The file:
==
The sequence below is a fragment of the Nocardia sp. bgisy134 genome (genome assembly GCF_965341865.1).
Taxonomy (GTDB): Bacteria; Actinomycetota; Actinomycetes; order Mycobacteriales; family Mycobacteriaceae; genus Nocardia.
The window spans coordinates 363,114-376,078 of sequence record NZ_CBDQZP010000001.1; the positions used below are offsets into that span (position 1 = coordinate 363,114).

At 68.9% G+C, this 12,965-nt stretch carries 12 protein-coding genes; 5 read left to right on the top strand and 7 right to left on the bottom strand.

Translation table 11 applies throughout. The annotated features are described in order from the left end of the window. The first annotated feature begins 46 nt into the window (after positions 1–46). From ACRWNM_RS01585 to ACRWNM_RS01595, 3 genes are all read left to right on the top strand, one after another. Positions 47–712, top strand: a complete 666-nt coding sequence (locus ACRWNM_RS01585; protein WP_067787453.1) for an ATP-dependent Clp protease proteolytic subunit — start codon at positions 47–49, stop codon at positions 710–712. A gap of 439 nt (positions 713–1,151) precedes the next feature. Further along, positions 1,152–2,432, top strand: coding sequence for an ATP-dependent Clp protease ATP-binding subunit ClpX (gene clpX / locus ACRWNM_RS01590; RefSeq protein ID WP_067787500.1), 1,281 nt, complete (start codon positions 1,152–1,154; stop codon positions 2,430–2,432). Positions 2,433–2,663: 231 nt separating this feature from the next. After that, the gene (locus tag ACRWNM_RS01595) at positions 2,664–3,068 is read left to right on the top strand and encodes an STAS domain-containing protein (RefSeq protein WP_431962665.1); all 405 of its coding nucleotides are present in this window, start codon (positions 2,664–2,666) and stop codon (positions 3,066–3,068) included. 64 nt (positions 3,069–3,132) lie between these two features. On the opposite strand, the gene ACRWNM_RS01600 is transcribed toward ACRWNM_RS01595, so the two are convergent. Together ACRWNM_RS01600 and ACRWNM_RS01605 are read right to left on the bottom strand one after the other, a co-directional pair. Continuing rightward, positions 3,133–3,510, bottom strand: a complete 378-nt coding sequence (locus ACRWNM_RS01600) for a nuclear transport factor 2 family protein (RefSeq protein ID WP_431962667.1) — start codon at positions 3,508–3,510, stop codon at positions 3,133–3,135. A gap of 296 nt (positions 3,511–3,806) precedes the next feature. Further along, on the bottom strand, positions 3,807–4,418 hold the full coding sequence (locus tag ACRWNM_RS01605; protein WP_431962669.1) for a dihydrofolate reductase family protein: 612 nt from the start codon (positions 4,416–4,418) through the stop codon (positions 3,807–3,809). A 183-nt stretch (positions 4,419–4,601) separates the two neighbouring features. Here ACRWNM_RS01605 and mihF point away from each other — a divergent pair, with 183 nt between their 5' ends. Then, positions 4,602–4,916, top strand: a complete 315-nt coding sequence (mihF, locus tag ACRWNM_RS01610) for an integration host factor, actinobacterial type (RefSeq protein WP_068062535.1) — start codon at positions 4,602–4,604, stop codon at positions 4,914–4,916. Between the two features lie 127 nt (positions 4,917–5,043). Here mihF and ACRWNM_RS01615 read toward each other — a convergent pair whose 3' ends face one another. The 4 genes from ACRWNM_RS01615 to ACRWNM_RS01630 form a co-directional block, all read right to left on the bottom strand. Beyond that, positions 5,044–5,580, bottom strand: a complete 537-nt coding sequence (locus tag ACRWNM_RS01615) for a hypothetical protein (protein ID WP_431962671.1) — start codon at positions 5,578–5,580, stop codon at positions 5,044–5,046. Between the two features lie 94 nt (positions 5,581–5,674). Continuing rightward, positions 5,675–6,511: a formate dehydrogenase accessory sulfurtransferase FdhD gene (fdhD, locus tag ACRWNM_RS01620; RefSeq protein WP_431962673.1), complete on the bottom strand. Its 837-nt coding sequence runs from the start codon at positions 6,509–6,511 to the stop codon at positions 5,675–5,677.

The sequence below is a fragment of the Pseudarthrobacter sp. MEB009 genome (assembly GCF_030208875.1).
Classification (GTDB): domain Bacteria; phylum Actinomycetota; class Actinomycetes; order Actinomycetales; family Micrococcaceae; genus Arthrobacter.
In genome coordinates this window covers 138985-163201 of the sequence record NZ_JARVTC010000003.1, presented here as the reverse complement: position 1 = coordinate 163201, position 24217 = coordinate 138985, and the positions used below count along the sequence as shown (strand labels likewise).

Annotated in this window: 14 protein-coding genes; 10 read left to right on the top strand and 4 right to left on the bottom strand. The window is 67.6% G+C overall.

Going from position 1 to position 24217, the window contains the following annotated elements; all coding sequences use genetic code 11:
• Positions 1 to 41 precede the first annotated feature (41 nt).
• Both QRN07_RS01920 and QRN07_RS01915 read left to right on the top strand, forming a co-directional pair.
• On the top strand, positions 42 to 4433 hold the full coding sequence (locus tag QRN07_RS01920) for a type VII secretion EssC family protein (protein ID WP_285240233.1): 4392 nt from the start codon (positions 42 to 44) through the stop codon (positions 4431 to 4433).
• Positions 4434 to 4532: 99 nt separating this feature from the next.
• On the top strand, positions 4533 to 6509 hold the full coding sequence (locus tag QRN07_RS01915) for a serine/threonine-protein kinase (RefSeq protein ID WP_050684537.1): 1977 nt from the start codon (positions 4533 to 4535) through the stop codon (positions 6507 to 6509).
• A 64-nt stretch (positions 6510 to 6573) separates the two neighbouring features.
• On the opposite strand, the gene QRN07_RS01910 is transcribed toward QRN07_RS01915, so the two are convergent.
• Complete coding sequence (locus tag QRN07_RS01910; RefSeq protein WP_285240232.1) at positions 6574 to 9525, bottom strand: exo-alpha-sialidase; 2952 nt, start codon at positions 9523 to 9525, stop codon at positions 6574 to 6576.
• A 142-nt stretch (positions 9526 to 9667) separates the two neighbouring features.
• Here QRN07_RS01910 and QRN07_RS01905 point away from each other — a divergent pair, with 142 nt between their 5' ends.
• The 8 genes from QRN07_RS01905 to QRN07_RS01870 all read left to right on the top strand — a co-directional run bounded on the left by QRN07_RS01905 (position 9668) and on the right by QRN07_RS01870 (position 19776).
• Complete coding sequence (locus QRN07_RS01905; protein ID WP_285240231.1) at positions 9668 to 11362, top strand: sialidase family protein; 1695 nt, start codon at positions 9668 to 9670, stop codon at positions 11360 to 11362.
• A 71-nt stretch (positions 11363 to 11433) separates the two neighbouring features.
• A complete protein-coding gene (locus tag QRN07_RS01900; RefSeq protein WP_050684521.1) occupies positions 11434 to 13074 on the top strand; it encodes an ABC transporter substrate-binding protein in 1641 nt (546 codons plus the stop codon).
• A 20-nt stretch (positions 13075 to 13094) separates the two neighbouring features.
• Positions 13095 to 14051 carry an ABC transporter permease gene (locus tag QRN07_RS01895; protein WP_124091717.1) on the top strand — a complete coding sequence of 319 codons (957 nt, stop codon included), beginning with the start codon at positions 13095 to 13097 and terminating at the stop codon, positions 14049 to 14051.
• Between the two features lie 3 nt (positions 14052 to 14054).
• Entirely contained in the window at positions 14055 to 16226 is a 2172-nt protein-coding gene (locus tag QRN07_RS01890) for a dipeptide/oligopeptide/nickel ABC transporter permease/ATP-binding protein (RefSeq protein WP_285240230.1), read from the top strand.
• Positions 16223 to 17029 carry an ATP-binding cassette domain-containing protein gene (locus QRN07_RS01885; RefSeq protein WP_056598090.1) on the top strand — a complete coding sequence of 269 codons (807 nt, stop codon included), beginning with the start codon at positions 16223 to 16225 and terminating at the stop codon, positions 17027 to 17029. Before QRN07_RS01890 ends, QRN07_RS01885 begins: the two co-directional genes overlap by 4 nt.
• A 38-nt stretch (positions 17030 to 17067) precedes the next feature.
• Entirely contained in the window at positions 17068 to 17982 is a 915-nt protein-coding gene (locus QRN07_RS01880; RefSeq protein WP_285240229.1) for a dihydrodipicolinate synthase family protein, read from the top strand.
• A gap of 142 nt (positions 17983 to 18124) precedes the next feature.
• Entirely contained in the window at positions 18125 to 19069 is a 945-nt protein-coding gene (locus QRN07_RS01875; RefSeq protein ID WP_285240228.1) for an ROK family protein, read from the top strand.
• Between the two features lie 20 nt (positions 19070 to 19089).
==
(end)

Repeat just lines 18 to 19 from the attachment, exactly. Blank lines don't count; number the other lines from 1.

• Complete coding sequence (locus tag QRN07_RS01910; RefSeq protein WP_285240232.1) at positions 6574 to 9525, bottom strand: exo-alpha-sialidase; 2952 nt, start codon at positions 9523 to 9525, stop codon at positions 6574 to 6576.
• A 142-nt stretch (positions 9526 to 9667) separates the two neighbouring features.